The country’s foreign exchange reserves fell $8.3 billion to $566 billion in the week ended February 10, as per data released by the Reserve Bank of India (RBI) on Friday. This is the sharpest decline in India’s forex reserves in the last 11 months after it fell by $11.2 billion in the week ended April 1.
The decline in the reserves in the week ended February 10 was chiefly on account of foreign currency assets, which fell $7.1 billion to $501 billion. The RBI holds major currencies, including the pound sterling, yen and euro in its reserves, which are expressed in dollar terms.
The value of gold reserves in US dollar terms also fell $919 million to $43 billion while SDRs fell by $190 million to $18 billion, the RBI data showed.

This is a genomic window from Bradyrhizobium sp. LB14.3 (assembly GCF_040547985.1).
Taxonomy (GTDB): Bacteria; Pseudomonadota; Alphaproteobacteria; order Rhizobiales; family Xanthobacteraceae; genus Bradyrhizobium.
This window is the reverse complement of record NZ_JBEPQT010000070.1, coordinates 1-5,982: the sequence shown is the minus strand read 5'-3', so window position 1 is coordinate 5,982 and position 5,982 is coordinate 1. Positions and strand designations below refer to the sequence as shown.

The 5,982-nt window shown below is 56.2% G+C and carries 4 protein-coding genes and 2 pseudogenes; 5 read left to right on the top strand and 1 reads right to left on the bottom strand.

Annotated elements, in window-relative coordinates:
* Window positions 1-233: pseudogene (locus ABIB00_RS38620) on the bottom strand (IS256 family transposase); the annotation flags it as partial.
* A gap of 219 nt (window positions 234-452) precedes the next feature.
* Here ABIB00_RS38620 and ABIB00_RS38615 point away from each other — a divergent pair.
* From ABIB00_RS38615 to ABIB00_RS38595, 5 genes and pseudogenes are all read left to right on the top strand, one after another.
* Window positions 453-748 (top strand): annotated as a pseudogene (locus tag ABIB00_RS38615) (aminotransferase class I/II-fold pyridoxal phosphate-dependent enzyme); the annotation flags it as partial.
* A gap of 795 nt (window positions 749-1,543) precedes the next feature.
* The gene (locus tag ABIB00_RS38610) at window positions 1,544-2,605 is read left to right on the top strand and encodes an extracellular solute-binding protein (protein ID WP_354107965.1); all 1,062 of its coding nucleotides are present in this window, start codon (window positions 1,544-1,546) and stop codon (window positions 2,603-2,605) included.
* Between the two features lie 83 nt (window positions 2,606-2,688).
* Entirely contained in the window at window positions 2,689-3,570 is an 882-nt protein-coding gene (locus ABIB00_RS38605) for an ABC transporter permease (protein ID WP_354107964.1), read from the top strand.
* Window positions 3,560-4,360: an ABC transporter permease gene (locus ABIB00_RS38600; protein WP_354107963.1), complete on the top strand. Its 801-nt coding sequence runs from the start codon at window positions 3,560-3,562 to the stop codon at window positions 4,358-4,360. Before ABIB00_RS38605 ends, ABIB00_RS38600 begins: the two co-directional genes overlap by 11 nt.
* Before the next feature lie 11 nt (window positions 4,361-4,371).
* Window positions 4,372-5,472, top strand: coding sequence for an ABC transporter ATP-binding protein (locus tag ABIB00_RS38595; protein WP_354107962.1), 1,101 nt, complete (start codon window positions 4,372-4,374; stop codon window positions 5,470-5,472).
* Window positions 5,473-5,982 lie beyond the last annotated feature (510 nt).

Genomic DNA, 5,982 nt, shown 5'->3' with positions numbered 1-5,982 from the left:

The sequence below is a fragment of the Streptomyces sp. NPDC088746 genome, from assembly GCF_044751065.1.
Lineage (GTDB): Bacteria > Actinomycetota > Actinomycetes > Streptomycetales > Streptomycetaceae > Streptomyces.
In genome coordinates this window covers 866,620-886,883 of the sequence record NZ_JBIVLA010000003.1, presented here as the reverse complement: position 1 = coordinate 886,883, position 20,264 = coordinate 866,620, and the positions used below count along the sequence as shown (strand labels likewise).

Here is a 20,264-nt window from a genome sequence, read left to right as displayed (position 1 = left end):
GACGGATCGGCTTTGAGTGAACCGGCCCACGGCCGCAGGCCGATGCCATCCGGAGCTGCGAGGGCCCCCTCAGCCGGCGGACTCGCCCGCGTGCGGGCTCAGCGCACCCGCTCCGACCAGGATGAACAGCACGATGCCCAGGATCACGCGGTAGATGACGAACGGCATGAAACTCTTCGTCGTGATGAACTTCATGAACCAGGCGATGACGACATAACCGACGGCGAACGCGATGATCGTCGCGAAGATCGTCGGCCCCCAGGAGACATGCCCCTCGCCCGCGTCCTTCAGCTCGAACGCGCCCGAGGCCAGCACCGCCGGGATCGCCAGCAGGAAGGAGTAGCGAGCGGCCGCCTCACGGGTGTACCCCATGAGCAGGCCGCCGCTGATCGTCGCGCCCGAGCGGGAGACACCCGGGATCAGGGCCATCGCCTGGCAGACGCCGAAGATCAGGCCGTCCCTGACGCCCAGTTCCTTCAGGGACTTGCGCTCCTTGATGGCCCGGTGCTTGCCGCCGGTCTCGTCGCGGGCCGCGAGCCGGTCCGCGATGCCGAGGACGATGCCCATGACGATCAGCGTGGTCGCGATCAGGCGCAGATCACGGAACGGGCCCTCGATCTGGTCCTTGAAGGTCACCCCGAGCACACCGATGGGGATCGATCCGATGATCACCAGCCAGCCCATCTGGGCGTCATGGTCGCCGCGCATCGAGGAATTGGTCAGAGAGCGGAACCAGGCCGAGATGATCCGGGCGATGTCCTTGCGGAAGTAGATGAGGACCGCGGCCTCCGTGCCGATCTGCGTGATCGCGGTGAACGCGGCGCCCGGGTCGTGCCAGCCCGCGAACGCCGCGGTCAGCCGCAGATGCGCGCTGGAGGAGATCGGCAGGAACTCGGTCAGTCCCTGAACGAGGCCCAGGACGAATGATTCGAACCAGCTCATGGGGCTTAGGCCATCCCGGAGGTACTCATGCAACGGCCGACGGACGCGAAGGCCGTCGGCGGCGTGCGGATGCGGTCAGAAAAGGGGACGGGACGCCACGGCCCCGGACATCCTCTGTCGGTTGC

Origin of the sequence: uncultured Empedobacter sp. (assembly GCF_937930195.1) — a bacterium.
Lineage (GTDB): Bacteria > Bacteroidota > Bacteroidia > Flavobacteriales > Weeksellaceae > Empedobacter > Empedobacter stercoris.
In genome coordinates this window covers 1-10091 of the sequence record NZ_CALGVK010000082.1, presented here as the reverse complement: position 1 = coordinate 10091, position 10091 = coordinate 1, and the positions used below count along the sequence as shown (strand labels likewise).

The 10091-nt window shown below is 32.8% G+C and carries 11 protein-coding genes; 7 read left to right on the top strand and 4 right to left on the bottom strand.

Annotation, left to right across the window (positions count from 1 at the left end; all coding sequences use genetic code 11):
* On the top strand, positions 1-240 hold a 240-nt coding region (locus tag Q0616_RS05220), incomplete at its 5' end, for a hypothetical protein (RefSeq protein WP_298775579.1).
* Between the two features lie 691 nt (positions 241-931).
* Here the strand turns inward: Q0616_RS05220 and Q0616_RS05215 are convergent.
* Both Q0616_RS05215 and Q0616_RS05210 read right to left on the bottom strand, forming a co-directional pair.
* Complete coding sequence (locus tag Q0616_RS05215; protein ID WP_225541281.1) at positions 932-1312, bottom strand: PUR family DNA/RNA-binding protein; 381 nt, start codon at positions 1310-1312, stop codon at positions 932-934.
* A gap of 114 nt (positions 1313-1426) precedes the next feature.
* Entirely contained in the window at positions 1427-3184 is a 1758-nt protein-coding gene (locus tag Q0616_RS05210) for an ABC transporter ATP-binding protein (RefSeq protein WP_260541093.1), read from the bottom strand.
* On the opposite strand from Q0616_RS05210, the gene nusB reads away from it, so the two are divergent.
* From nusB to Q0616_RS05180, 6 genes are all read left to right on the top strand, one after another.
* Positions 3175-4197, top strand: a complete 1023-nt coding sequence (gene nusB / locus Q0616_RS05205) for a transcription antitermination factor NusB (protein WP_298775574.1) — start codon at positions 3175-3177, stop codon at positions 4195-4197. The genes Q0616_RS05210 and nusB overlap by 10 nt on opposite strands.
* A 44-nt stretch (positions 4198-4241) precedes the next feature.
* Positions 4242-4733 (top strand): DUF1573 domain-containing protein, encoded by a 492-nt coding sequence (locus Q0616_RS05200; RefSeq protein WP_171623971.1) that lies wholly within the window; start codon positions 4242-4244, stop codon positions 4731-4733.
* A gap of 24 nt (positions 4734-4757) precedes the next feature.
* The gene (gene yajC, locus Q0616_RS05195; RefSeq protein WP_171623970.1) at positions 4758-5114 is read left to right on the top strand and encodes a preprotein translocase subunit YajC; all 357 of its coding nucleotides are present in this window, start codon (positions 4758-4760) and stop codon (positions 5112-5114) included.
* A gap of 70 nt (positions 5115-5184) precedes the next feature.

On a year-on-year basis, reserves were down by $63 billion and $40.4 billion compared to March 31, 2022. The Indian currency depreciated by 1.1% from February 1-15. on account of a stronger dollar, weakness in domestic equity markets and foreign portfolio investor (FPI) outflows.
The reserves are impacted mainly because of movement in the US dollar and intervention of the RBI to restrict the volatility in the currency market through sale or purchase of forward contracts.
Unlike last year, the probability of any runaway appreciation in the dollar remain low, Aditi Gupta, economist, Bank of Baroda said in a report. The balance of payments dynamics and stable oil prices are likely to work in favour of the domestic currency.
India’s trade deficit fell to a 12-month in January as imports declined more sharply than exports while services exports remained buoyant. Additionally, FPI flows, though negative, may also end FY23 on a positive note, she said.